Saturday, May 23, 2015

Oxytocin, Alcohol Seem to Work on Brain in Similar Ways

The so-called "love hormone" oxytocin affects human behavior in much the same way as alcohol does, British researchers report.

Oxytocin is a hormone involved in mother-child bonding, social interactions and romance.

Previous research has shown that oxytocin boosts socially positive behaviors such as generosity, empathy and altruism, and makes people more willing to trust others, the researchers said.

The research team at the University of Birmingham analyzed existing research about oxytocin and alcohol and "were struck by the incredible similarities between the two compounds," researcher Ian Mitchell, from the School of Psychology, said in a university news release.

 
 



Sunday, May 3, 2015

Researchers Discover Brain Regions Responsible for Jumping to Conclusions

Most of the time, we learn only gradually, incrementally building connections between actions or events and outcomes. But there are exceptions–every once in a while, something happens and we immediately learn to associate that stimulus with a result. For example, maybe you have had bad service at a store once and sworn that you will never shop there again.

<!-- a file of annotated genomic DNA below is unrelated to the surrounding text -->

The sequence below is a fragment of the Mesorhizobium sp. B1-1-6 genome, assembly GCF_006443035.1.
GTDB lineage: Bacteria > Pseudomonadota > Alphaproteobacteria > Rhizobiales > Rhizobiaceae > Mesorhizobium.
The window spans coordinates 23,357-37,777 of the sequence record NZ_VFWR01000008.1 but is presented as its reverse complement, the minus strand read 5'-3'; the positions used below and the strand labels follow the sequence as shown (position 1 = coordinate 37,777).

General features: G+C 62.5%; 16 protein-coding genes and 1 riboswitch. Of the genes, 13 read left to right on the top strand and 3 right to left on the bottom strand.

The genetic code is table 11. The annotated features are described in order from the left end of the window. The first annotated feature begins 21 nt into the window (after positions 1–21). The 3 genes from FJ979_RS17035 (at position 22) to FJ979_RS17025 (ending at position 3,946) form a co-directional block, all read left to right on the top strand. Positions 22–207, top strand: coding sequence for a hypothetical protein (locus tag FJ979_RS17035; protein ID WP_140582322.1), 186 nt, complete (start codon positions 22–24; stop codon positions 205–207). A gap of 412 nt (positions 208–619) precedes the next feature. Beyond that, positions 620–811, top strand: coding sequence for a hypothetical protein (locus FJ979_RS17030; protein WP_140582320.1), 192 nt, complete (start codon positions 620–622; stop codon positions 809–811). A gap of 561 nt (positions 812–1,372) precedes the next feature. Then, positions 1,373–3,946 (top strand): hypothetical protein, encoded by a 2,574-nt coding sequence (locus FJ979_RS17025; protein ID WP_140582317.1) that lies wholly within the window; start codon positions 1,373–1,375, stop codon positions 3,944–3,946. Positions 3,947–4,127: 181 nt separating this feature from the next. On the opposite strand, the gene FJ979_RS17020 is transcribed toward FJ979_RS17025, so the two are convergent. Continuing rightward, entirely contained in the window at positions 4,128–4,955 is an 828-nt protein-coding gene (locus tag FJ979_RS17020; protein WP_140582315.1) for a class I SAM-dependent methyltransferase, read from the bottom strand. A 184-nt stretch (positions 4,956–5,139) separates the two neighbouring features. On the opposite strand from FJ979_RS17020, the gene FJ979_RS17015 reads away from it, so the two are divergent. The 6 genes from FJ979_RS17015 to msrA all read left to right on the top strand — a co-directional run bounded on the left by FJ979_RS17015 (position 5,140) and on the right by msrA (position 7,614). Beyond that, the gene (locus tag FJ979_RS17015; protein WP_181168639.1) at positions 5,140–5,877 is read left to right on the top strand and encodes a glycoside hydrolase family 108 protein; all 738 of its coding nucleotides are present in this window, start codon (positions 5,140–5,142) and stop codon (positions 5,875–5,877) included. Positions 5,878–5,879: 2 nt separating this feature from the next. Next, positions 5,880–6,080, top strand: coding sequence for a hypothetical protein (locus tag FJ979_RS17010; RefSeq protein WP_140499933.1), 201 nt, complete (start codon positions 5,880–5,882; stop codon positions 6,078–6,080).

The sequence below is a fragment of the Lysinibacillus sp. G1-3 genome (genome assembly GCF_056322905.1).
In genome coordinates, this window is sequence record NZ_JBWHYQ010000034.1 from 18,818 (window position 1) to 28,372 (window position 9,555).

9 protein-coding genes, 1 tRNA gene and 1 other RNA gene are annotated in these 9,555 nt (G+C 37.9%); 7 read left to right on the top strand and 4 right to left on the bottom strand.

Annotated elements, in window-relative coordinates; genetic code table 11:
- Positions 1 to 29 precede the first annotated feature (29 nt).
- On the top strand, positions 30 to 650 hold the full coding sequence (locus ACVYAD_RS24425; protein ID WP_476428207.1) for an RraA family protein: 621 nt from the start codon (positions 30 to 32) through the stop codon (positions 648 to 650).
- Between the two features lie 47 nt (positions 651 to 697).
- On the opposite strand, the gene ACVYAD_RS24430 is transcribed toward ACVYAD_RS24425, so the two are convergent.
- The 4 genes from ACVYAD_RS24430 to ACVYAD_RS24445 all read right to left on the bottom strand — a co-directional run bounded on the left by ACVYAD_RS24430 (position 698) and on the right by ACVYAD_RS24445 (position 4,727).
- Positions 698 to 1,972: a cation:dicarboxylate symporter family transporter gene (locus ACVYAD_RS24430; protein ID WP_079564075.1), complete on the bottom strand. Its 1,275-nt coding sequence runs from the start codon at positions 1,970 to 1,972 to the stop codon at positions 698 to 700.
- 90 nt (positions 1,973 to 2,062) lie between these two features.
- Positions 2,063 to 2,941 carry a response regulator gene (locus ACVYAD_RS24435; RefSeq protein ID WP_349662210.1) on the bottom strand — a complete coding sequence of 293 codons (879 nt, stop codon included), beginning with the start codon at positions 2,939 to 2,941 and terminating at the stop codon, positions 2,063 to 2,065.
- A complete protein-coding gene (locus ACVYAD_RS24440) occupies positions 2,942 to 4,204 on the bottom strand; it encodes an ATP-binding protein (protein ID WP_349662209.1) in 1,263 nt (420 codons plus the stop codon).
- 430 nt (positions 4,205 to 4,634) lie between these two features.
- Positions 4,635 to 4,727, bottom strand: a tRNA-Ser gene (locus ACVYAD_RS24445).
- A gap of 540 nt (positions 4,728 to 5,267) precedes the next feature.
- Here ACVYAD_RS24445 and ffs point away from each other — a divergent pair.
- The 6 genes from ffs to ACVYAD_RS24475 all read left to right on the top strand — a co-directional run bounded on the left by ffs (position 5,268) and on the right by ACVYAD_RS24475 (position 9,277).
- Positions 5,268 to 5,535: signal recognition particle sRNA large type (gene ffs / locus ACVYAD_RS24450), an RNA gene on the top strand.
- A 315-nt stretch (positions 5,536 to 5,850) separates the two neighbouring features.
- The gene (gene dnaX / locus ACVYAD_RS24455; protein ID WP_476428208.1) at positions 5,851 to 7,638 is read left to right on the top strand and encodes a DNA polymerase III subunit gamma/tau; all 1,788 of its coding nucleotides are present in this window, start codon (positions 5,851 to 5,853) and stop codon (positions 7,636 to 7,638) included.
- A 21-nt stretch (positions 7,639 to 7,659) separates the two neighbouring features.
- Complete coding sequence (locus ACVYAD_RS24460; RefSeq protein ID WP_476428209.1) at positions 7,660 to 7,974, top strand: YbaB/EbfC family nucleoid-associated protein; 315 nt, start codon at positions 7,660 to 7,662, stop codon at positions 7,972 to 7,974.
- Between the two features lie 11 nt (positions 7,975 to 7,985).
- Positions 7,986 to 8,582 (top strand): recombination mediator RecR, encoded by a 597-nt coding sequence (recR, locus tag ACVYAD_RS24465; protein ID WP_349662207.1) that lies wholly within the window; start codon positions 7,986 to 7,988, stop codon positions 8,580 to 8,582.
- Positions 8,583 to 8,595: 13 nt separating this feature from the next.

This type of one-shot learning is more than handy when it comes to survival–think, of an animal quickly learning to avoid a type of poisonous berry. In that case, jumping to the conclusion that the fruit was to blame for a bout of illness might help the animal steer clear of the same danger in the future. On the other hand, quickly drawing connections despite a lack of evidence can also lead to misattributions and superstitions; for example, you might blame a new food you tried for an illness when in fact it was harmless, or you might begin to believe that if you do not eat your usual meal, you will get sick.